Languages
Page last updated at 11:24 GMT, Monday, 9 March 2009

Australian alcohol rules 'safer'

By Phil Mercer
BBC News, Sydney

A pint of beer
Many Western countries have a binge drinking problem

Australians will be better protected from disease and injury by new alcohol guidelines that drastically reduce safe drinking levels, health charities say.

Charities have said the updated advice would significantly reduce the risk of mouth, throat, bowel and liver cancer.

The government has halved the daily recommended consumption for men. Under 18s and pregnant women are being urged not to touch alcohol.

Almost 3,000 Australians are diagnosed with alcohol-related diseases per year.

Of those, about half die as a result of their illnesses.

In a country with such a boozy reputation, the new government guidelines will be a sobering reminder for many Australians about the dangers of alcohol.

They are being advised to consume no more than two standard drinks a day - a standard drink contains 10g of alcohol. For men, this cuts in half previous safe drinking levels.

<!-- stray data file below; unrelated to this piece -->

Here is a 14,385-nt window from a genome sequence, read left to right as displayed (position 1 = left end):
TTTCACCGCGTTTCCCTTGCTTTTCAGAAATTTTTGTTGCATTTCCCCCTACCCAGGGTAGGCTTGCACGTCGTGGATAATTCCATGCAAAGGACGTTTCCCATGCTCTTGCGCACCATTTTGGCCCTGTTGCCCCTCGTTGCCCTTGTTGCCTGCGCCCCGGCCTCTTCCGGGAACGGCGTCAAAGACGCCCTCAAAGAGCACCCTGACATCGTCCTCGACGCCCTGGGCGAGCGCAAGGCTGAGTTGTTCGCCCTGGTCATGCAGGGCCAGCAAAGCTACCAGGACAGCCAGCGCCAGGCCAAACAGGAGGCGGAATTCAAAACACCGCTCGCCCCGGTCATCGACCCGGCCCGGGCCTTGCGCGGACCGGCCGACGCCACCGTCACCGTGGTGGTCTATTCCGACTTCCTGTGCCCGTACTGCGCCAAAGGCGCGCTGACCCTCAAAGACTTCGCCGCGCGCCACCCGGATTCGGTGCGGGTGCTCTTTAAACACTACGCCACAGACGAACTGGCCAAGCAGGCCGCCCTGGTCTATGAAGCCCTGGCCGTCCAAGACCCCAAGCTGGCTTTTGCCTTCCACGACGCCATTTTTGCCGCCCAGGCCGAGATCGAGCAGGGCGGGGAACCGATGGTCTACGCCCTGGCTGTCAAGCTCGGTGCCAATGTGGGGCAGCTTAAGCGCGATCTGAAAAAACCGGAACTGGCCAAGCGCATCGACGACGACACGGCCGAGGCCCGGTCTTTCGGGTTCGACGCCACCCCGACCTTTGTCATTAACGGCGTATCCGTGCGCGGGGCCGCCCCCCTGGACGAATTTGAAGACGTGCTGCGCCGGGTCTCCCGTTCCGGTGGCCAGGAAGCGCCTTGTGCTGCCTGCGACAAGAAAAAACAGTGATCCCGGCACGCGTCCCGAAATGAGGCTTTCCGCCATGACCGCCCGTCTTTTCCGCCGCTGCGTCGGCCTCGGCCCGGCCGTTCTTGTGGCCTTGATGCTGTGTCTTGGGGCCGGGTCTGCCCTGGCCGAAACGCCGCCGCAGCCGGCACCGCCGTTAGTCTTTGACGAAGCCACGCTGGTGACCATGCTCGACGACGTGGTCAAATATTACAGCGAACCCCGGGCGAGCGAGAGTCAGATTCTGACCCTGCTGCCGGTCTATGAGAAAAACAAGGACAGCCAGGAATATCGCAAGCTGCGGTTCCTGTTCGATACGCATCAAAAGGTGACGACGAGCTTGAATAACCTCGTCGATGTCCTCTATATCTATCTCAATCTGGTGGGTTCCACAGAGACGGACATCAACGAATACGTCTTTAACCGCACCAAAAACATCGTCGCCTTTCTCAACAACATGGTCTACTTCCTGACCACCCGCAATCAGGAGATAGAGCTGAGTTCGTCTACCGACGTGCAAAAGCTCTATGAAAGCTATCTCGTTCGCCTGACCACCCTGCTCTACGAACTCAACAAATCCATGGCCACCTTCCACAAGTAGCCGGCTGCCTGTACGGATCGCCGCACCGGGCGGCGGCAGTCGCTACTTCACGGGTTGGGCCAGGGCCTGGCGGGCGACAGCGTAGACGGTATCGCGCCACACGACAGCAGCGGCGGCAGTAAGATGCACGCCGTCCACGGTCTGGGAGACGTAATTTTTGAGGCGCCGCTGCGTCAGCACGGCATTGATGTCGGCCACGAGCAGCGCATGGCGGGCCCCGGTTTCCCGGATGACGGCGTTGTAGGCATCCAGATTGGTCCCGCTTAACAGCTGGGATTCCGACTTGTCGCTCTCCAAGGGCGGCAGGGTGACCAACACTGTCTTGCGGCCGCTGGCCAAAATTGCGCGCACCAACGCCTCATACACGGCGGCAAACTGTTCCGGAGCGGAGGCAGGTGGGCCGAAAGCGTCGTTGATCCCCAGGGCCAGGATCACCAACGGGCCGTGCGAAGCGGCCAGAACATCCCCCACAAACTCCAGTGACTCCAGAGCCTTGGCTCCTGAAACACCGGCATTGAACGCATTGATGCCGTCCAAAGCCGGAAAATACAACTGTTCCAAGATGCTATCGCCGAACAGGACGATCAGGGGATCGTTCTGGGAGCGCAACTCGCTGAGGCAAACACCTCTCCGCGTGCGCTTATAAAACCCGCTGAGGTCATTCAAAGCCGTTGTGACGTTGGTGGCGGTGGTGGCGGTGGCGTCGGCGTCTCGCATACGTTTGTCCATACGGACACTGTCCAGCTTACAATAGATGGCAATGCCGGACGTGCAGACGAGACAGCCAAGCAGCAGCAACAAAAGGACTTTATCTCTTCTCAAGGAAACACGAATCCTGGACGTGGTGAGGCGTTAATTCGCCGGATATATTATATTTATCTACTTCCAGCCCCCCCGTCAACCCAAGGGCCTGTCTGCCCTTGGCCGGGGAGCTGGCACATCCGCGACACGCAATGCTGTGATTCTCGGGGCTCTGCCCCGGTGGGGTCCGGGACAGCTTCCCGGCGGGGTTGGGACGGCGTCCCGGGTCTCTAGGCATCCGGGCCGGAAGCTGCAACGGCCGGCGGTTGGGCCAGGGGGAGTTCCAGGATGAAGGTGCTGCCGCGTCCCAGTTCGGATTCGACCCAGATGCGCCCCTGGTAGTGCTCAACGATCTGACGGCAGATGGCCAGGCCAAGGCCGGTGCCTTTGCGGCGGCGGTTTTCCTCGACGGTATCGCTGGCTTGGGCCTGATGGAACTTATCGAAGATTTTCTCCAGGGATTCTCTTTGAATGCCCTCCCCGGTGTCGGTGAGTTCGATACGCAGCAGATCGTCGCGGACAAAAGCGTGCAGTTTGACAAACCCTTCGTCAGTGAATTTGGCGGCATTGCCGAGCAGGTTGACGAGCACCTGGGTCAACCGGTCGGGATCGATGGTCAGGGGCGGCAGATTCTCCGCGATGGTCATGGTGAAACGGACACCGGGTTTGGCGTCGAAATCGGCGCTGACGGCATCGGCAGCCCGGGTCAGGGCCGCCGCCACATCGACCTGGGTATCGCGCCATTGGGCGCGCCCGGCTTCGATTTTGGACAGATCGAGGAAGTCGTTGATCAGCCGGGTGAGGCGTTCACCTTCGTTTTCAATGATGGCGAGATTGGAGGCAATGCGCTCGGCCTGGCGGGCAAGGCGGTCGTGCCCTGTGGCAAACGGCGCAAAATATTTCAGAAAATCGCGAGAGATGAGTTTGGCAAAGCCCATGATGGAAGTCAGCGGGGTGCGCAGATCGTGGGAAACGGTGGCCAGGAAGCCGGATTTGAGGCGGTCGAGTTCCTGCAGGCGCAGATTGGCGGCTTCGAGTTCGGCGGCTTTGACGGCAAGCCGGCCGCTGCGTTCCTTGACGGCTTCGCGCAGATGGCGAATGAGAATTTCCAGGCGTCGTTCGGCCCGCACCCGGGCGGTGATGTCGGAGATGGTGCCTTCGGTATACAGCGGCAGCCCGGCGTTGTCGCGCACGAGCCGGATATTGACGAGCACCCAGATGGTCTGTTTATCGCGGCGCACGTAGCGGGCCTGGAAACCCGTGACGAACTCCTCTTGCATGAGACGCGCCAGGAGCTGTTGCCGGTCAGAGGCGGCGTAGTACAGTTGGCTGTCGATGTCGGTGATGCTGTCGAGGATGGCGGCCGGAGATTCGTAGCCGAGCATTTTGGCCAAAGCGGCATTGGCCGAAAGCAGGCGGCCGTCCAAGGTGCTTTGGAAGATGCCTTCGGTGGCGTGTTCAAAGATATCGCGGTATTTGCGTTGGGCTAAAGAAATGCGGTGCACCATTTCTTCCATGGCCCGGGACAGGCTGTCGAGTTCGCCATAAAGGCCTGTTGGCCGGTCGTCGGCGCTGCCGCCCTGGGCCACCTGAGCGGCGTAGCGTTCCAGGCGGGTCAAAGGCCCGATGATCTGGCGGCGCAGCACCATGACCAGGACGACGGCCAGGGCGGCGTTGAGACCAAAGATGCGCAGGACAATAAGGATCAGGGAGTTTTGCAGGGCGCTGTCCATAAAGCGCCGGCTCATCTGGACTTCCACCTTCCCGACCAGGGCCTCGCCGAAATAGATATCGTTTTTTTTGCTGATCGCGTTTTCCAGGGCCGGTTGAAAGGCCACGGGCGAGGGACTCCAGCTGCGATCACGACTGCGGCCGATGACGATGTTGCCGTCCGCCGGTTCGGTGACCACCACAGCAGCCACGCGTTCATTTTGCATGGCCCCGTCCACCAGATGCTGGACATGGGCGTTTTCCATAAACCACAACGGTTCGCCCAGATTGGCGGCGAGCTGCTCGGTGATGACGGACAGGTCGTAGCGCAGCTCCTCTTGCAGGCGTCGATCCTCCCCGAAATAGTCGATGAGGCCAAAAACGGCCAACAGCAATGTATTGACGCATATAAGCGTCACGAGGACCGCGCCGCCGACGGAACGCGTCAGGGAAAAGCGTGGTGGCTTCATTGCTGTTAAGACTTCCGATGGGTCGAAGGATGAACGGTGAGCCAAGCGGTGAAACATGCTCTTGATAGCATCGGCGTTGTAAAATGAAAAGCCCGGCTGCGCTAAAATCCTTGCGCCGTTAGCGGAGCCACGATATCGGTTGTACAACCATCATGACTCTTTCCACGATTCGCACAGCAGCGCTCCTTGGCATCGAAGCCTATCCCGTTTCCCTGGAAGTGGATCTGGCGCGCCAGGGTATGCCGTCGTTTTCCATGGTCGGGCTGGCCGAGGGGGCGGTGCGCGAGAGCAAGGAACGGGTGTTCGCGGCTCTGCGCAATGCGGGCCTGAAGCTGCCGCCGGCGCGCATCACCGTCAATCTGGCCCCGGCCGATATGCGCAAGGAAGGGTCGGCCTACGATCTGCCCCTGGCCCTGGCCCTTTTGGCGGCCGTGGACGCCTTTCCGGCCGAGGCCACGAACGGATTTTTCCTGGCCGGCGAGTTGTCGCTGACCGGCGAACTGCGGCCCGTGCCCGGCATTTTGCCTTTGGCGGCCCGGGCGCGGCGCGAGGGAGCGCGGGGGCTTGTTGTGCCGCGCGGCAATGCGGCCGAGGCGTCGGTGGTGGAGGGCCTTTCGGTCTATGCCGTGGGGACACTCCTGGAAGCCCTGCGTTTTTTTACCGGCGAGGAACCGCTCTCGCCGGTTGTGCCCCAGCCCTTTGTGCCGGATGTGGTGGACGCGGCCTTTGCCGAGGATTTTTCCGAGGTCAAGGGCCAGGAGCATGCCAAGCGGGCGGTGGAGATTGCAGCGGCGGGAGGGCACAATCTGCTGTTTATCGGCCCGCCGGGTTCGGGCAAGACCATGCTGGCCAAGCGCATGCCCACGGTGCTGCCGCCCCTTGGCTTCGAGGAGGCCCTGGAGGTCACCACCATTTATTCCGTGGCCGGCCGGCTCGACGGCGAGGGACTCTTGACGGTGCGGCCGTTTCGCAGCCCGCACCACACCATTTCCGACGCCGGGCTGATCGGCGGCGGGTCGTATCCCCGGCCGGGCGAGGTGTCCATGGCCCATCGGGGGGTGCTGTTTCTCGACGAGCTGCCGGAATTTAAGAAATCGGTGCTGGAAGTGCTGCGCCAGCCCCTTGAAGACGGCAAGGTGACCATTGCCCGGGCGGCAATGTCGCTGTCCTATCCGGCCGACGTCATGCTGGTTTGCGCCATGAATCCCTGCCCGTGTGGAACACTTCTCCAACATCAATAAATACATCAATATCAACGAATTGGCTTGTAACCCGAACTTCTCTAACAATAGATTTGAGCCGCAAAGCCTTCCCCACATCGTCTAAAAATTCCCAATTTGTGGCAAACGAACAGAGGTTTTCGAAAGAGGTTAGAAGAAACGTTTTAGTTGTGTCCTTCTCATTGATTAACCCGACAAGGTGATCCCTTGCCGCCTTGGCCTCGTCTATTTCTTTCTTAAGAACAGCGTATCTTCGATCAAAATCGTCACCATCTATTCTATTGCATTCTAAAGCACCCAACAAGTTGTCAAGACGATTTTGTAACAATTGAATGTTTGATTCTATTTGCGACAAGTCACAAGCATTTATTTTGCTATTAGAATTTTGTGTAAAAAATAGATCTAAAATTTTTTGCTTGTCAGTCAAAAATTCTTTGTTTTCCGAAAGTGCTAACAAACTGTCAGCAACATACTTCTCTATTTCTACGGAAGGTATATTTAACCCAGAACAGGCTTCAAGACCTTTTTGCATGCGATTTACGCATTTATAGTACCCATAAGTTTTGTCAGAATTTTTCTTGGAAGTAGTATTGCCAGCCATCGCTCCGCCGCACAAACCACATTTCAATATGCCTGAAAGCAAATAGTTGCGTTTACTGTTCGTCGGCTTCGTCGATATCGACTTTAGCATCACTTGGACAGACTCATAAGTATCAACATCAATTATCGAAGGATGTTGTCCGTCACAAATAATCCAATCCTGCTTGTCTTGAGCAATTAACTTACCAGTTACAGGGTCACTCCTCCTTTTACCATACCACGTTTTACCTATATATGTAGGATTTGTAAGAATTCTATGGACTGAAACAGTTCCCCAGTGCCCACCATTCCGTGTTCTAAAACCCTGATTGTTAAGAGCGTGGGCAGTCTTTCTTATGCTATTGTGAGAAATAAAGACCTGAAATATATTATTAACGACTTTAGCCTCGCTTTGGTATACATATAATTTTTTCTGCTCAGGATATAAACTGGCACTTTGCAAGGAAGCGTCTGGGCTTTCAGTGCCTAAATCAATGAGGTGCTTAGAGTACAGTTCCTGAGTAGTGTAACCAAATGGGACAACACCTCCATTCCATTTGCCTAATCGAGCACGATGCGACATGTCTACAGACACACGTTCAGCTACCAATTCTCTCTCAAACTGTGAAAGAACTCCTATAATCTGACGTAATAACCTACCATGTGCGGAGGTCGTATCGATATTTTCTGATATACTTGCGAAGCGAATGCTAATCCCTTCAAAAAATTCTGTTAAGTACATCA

Kathy Chapman from Australia's Cancer Council says moderation is the key.

"Certainly these guidelines have not said that people have to give up drinking altogether but we do as a community need to look at the fact that we are a heavy drinking community, and what can we do to lower the risk," she says.

The National Health and Medical Research Council, which has drawn up the guidelines after three years of consultation, said it was confident that Australians would embrace its tough approach to drinking.

Print Sponsor


SEE ALSO
'Drink link' to premature birth
21 Jan 09 |  Health
Australian state in drink purge
05 May 08 |  Asia-Pacific
Alcohol banned in Aborigine areas
21 Jun 07 |  Asia-Pacific
Country profile: Australia
09 Apr 08 |  Country profiles
Timeline: Australia
09 Apr 08 |  Country profiles

RELATED INTERNET LINKS
The BBC is not responsible for the content of external internet sites


FEATURES, VIEWS, ANALYSIS
Has China's housing bubble burst?
How the world's oldest clove tree defied an empire
Why Royal Ballet principal Sergei Polunin quit

BBC navigation

BBC © 2014 The BBC is not responsible for the content of external sites. Read more.

This page is best viewed in an up-to-date web browser with style sheets (CSS) enabled. While you will be able to view the content of this page in your current browser, you will not be able to get the full visual experience. Please consider upgrading your browser software or enabling style sheets (CSS) if you are able to do so.

Americas Africa Europe Middle East South Asia Asia Pacific